The large man depicted here with great intensity and keen observation is Leigh Bowery, a favorite model of the German-born British artist and grandson of Sigmund Freud. Bowery's brief career as a brilliant but abrasive performance artist was cut short by his early death in 1995. He performed mainly in London, where Freud first saw him, but he also appeared in New York and elsewhere. His distinctive physiognomy and massive physicality attracted Freud, who depicted Bowery in a series of paintings and prints over a period of four years. The calm repose of the figure seen here contrasts sharply with more provocative and disturbing representations of this brash eccentric artist, as shown in several large paintings.
Freud is not a traditional printmaker. Instead, he treats the etching plate like a canvas, standing the copper upright on an easel. He delineates his meticulously rendered composition across the plate, working day after day until the tightly woven representation is complete. The image is created with lines alone, which intersect, swell, and recede.
Publication excerpt from The Museum of Modern Art, MoMA Highlights, New York: The Museum of Modern Art, revised 2004, originally published 1999, p. 326.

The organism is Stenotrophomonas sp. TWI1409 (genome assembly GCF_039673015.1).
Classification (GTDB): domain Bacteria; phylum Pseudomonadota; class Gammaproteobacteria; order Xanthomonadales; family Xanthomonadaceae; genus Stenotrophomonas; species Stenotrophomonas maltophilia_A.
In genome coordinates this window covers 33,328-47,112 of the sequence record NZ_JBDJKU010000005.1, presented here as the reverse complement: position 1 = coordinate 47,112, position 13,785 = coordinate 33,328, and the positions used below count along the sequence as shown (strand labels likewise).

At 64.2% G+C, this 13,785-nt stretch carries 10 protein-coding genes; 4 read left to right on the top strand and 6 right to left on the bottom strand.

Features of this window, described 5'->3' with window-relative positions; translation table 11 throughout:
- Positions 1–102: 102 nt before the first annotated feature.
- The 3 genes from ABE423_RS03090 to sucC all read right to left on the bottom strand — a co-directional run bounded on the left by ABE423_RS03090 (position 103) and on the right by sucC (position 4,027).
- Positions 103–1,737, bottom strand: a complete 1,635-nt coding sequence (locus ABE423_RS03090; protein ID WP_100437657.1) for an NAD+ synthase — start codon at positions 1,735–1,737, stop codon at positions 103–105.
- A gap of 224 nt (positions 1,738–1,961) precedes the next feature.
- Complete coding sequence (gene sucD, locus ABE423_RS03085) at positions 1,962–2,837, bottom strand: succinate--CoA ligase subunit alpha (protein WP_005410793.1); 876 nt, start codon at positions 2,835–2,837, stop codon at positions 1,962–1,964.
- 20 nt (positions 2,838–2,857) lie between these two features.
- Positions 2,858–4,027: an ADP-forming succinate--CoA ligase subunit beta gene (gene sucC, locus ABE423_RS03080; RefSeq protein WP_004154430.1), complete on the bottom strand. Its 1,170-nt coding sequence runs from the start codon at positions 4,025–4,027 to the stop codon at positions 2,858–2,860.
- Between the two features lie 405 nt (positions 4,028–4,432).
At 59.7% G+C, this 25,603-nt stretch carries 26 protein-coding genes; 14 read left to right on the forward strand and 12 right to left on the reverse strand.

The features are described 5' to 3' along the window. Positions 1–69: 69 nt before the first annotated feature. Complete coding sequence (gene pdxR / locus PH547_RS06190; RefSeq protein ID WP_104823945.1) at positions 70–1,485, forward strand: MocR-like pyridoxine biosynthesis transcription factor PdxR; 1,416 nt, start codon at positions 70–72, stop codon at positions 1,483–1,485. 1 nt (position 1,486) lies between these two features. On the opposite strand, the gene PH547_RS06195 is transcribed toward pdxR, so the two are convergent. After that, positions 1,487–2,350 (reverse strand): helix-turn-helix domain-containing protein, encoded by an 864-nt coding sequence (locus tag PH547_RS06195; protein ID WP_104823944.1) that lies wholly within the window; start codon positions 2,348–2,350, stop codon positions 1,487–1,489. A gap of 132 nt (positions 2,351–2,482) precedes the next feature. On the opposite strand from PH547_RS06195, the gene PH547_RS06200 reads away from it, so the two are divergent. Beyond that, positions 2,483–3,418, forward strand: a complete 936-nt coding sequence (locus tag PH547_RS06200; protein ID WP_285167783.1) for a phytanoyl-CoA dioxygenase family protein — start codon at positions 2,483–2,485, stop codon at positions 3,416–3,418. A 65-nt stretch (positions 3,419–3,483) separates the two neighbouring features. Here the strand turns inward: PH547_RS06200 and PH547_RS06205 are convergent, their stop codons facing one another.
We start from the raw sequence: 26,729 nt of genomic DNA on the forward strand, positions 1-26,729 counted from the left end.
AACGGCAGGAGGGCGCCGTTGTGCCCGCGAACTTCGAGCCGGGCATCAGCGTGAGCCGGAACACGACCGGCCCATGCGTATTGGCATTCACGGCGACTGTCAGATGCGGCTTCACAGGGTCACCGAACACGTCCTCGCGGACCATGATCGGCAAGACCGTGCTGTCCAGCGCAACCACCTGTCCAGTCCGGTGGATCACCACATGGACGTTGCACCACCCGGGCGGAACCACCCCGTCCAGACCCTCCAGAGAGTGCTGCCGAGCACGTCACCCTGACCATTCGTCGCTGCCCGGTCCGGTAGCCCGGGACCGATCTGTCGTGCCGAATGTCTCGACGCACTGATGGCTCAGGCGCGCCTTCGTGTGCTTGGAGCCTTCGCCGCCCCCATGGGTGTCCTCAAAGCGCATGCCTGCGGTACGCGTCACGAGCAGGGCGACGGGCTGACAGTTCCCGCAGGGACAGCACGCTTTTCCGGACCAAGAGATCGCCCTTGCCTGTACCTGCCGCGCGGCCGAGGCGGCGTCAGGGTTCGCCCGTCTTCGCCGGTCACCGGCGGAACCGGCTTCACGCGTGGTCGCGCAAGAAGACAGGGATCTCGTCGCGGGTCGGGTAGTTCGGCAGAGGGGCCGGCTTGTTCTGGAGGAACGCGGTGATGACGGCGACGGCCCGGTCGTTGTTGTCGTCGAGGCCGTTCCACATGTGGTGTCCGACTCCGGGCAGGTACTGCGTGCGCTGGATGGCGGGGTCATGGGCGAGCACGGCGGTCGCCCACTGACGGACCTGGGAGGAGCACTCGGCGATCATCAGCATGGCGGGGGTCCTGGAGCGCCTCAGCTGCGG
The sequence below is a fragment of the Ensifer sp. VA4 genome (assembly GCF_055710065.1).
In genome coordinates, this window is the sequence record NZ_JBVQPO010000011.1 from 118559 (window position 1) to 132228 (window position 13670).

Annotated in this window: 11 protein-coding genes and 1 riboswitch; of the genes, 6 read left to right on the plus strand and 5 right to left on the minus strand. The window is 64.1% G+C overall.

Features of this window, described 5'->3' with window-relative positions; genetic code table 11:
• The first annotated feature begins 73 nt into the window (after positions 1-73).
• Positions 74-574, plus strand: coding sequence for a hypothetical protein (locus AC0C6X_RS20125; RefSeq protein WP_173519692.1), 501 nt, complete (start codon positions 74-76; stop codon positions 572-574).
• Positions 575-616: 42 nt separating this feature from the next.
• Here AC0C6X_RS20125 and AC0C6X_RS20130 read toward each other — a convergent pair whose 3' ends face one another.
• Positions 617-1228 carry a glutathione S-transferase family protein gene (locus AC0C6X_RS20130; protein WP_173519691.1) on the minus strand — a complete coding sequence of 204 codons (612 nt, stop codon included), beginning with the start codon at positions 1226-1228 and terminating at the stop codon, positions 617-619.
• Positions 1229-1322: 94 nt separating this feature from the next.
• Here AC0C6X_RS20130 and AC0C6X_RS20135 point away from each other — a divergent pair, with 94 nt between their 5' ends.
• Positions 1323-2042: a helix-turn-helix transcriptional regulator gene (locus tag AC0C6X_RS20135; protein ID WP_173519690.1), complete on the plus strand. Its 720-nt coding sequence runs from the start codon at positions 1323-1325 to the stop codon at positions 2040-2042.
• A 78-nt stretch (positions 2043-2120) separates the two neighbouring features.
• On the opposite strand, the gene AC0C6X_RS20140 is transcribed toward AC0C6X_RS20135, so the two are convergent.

Lucian Freud is among the foremost figurative artists working today. In a career spanning more than six decades, he has redefined portraiture and the nude through his dispassionate and unblinking scrutiny of the human body. His paintings exhibit his fascination with awkwardness and his search for an anti-ideal. Breaks in perspective and seemingly unnatural distortions often render his compositions graceless. Yet these scrupulously observed depictions of Freud's family, friends, and fellow artists display an iconic power unique in contemporary art.
Freud made his first etchings in 1946 and then did not touch the medium again until 1982. His rediscovery of etching unleashed an intensive period of printmaking that has resulted in sixty-four prints to date, and, since 1988, all have been made with the same London printer, Marc Balakjian of the Studio Prints workshop. Freud works directly on the copperplates at an easel while his sitters pose. One of his favorite subjects, the Australian performance artist Leigh Bowery, who died in 1995, is depicted in Large Head. The medium has usurped the role of drawing and become integral to his overall work. In fact, printed images often precede painted renderings.
Freud's prints are distinguished by their penetrating psychological tension and radical compositional arrangements. Paring down to essentials of line, he achieves a degree of abstraction by eliminating any background or context for his figures. In Lord Goodman in His Yellow Pyjamas, Freud positions the viewer slightly below the face of Lord Goodman, a renowned British lawyer, to enhance the looming confrontational effect, and uses a variety of etched lines to suggest the aging figure's sagging cheeks and scruffy unshaven look. In Benefits Supervisor Sleeping, Freud creates one of his most frank and unnerving images of nakedness. The resulting tension between the physicality of the figure and the flat plane of the paper gives this subject its disturbing impact.
Publication excerpt from an essay by Wendy Weitman, in Deborah Wye, Artists and Prints: Masterworks from The Museum of Modern Art, New York: The Museum of Modern Art, 2004, p. 226.